Dr Thomas also runs a hidden gem of a band programme an hour outside of Nashville, Tennessee. Middle Tennessee State University in Murfreesboro punches well above its weight; the ensembles there show remarkable training and professionalism.

I started publishing the music of my father, David Maslanka, in 2012. I’m the guy who prepares the music for printing, gets it printed, distributed and sold; and manages the licensing. I also accompanied Dad around the […]

Interview with Tiffany Woods (2003)

In May 2003, Tiffany Woods emailed David a series of questions in the course of writing a paper. She was a student at the University of North Carolina Greensboro and taking a Band Literature course with Dr. John Locke. David wrote a thorough response. The interview has been excerpted from their correspondence and interleaved here. It has been lightly edited for spelling and style.

Tiffany Woods: I’ve read your interview with saxophonist Russell Peterson and first I want to talk a little about your compositional process and you referred to what you termed “active imagining.” While to some degree this makes sense in terms of a ‘programmatic’ piece, such as A Child’s Garden of Dreams and maybe even the Mass, when you sit down to “compose a symphony” does the same concept still apply?

David Maslanka: “Active Imagining” is a term used by the psychologist Carl Jung. It is a way of moving the conscious mind into the space of the unconscious. They closest thing to it that most people do is daydreaming. The difference is in being aware that it is happening, and in finding ways to deepen the experience. The result is that it is possible to approach the unconscious directly and to ask for the direction or energy that wants to become music. The process applies equally to all kinds of music. It isn’t about whether the music has a story, but about opening the channel […]

David Maslanka: an introduction

What do I find interesting?

I am a constant and wide-ranging reader. My undergrad and graduate work was almost all music, with just minimum requirements in other areas. Since that time I have done extensive reading in many topics, including history, psychology, anthropology, religion, mythology and poetry. I read very little about music! History can give the facts and big ideas about an age, but poetry opens the soul, allowing an immediate and intimate engagement with people of other times.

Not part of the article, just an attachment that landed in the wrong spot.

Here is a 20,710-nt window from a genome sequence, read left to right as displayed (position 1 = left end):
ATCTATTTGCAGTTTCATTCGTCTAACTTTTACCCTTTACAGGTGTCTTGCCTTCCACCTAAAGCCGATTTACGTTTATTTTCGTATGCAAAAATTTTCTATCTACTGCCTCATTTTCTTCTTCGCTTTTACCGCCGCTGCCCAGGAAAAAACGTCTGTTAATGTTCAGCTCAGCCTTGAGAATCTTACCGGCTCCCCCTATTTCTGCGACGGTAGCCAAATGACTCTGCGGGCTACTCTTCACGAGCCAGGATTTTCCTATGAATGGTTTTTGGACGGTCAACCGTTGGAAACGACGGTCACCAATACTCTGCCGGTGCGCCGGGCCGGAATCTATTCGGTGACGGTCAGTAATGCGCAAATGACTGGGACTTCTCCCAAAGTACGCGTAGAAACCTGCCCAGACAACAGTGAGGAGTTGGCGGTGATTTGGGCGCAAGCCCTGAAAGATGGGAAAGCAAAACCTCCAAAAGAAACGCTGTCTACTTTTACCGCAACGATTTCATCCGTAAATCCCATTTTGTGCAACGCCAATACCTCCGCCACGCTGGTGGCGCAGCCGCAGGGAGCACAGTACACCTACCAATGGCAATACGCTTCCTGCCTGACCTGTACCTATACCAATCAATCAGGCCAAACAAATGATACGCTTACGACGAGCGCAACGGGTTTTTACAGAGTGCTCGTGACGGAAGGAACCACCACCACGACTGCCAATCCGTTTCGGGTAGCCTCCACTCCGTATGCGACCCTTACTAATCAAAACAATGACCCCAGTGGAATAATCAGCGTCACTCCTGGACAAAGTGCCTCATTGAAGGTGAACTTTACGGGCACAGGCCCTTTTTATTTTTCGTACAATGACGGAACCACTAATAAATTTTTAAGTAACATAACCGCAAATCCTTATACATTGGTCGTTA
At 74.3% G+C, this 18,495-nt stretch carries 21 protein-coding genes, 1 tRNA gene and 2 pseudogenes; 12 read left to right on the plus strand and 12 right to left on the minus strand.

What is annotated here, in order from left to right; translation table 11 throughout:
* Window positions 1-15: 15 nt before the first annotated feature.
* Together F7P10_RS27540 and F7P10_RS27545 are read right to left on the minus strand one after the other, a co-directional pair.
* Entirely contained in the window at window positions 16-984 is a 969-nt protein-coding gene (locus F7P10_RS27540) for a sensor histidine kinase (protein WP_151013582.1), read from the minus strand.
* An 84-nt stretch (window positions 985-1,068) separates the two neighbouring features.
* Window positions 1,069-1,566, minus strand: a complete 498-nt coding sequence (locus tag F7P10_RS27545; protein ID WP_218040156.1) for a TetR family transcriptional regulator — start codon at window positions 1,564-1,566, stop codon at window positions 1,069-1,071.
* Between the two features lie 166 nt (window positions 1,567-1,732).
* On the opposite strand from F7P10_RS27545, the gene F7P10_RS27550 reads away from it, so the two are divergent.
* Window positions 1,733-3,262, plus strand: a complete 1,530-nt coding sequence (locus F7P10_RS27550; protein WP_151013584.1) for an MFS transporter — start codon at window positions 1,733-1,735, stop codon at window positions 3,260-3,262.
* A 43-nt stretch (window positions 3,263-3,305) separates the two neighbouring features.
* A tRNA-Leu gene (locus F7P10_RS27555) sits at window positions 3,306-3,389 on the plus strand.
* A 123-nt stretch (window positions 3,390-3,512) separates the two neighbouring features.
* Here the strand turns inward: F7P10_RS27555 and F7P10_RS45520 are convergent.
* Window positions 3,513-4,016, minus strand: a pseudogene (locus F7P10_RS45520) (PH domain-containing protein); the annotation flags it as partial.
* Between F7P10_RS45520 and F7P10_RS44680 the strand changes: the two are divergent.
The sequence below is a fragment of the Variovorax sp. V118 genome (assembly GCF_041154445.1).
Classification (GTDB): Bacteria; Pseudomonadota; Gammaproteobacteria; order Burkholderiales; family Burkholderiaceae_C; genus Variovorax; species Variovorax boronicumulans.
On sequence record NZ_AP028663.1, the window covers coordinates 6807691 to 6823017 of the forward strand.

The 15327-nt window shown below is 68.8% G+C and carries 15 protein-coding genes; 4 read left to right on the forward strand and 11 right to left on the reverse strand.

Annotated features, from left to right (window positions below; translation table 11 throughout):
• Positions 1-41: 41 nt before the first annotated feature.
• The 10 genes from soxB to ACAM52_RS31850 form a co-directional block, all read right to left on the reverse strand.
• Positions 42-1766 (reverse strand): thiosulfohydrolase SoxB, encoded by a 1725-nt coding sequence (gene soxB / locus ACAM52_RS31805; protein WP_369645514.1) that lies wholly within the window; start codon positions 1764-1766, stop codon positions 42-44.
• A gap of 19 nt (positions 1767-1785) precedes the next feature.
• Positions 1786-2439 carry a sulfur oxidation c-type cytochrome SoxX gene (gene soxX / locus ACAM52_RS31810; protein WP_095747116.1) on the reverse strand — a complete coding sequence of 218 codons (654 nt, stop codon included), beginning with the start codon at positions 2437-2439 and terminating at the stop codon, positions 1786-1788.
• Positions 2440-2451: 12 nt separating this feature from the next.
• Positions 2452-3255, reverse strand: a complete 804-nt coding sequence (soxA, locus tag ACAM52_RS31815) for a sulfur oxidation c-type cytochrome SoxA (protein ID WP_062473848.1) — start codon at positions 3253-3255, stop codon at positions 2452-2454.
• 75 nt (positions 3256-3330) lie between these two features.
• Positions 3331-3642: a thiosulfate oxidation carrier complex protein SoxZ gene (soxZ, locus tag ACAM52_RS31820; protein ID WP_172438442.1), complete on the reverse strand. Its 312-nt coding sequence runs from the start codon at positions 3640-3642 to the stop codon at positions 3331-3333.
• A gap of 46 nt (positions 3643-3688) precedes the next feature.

My reading, like my composing, is not preplanned. I go where my interest pulls me. Over time it has focused on the issue of war, and with that, the foundational issue of human violence: What is it in each individual, what in society? What is the nature of war? How is violence transformed in the individual and in the world? Violence cannot be avoided or eliminated, no matter how much we may pray for peace. On the other hand, it is possible actively to work with the energy of violence. I have come to understand that violence can be transformed in composing and performing music. Players and audiences come to a unified sense of well-being. The deepest insight I can offer is this: you cannot hate while making music.

Two stories on this theme:

No. 1

I traveled to Beijing, China in July of 2016 at the invitation of Li Fangfang, founder and music director of the Beijing Wind Symphony, and the Asia-Pacific Band Directors Association which was holding its 19th annual conference. Bands are […]

By |2017-12-17T11:59:25+00:0027 September 2016|Featured, Uncategorized|

Honorary Doctorate from St. Olaf College

David Maslanka was honored with an honorary doctorate by St. Olaf College. Here’s the entire ceremony: